In 1769 the first steam-powered automobile capable of human transportation was built by Nicolas-Joseph Cugnot.
In 1870 Siegfried Marcus built the first gasoline powered combustion engine, which he placed on a pushcart, building four progressively sophisticated combustion-engine cars over a 10-to-15-year span that influenced later cars. Marcus created the two-cycle combustion engine. The car's second incarnation in 1880 introduced a four-cycle, gasoline-powered engine, an ingenious carburetor design and magneto ignition. He created an additional two models further refining his design with steering, a clutch and brakes.
The four-stroke petrol (gasoline) internal combustion engine that still constitutes the most prevalent form of modern automotive propulsion was patented by Nikolaus Otto. The similar four-stroke diesel engine was invented by Rudolf Diesel. The hydrogen fuel cell, one of the technologies hailed as a replacement for gasoline as an energy source for cars, was discovered in principle by Christian Friedrich Schönbein in 1838. The battery electric car owes its beginnings to Ányos Jedlik, one of the inventors of the electric motor, and Gaston Planté, who invented the lead-acid battery in 1859.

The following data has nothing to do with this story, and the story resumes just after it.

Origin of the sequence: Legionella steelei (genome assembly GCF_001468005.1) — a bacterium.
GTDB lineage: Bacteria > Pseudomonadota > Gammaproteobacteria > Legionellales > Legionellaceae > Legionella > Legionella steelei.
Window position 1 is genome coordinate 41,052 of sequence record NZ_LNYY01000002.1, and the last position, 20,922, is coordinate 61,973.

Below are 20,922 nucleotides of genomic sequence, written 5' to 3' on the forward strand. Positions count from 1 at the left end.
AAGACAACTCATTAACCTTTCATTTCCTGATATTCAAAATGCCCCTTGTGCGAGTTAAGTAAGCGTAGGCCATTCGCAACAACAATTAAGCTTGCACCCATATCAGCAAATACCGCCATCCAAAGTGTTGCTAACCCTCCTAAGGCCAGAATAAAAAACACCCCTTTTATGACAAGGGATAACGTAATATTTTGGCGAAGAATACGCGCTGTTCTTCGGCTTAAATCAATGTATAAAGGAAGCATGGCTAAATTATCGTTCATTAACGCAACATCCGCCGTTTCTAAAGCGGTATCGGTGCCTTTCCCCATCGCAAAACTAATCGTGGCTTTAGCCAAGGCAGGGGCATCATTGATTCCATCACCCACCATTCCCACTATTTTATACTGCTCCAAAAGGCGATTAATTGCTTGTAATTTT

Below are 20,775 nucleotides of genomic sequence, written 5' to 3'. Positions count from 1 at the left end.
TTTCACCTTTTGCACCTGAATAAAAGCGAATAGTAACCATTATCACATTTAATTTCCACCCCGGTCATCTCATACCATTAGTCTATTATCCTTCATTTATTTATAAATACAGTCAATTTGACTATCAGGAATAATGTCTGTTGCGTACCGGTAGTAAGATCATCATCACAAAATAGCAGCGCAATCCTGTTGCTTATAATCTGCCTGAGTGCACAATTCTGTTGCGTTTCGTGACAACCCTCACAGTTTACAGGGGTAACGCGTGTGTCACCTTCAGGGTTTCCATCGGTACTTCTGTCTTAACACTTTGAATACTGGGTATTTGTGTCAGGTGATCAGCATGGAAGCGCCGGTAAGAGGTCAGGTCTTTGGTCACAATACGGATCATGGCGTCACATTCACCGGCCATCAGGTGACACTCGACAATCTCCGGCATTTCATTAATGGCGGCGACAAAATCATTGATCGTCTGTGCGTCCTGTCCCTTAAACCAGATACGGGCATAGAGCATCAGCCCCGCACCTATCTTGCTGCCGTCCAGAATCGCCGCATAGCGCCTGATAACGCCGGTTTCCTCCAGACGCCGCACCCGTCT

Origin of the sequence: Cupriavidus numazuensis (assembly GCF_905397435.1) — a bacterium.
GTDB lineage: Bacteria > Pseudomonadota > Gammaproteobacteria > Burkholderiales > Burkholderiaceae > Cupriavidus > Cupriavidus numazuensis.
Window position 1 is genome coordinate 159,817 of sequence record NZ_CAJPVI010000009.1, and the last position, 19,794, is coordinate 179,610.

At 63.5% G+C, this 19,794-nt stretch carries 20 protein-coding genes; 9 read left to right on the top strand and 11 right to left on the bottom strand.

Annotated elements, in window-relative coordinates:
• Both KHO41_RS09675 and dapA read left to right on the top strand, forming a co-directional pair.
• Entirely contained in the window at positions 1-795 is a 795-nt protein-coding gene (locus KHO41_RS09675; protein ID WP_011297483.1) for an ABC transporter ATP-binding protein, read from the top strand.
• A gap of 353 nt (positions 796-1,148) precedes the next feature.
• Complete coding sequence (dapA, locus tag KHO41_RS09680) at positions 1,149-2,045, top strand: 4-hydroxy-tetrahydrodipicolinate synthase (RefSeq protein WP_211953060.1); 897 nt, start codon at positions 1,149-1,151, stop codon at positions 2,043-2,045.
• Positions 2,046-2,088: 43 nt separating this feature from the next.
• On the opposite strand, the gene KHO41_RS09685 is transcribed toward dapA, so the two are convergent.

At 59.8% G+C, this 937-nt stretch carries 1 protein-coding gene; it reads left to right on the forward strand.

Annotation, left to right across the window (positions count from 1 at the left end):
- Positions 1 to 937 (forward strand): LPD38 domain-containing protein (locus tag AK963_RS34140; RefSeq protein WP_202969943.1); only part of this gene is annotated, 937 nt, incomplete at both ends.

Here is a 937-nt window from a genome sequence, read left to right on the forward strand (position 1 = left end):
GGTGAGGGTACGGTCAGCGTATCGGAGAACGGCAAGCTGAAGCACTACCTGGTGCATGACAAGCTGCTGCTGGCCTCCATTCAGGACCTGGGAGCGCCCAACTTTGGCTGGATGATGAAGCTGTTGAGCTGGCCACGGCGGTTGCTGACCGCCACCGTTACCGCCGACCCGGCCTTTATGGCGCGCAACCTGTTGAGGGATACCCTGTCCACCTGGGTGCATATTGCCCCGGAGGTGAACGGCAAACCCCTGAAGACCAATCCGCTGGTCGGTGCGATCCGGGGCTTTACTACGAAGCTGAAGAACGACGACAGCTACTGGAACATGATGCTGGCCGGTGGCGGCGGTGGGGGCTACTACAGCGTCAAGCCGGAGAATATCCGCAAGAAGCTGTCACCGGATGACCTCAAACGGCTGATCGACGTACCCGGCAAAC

In 1885, Karl Benz developed a petrol or gasoline powered automobile. This is also considered to be the first "production" vehicle as Benz made several other identical copies. The automobile was powered by a single cylinder four-stroke engine.
After producing and selling the Model A in 1903, Ford Motor Company's Model T became the first mass-produced automobile in 1908, focusing on affordability for the average consumer. By 1927 Ford produced over 15,000,000 Model T automobiles and only then developed the Model A.
At the turn of the 20th century electrically powered automobiles were a popular method of automobile propulsion, but their common use did not last long, and they diminished to a niche market until the turn of the 21st century.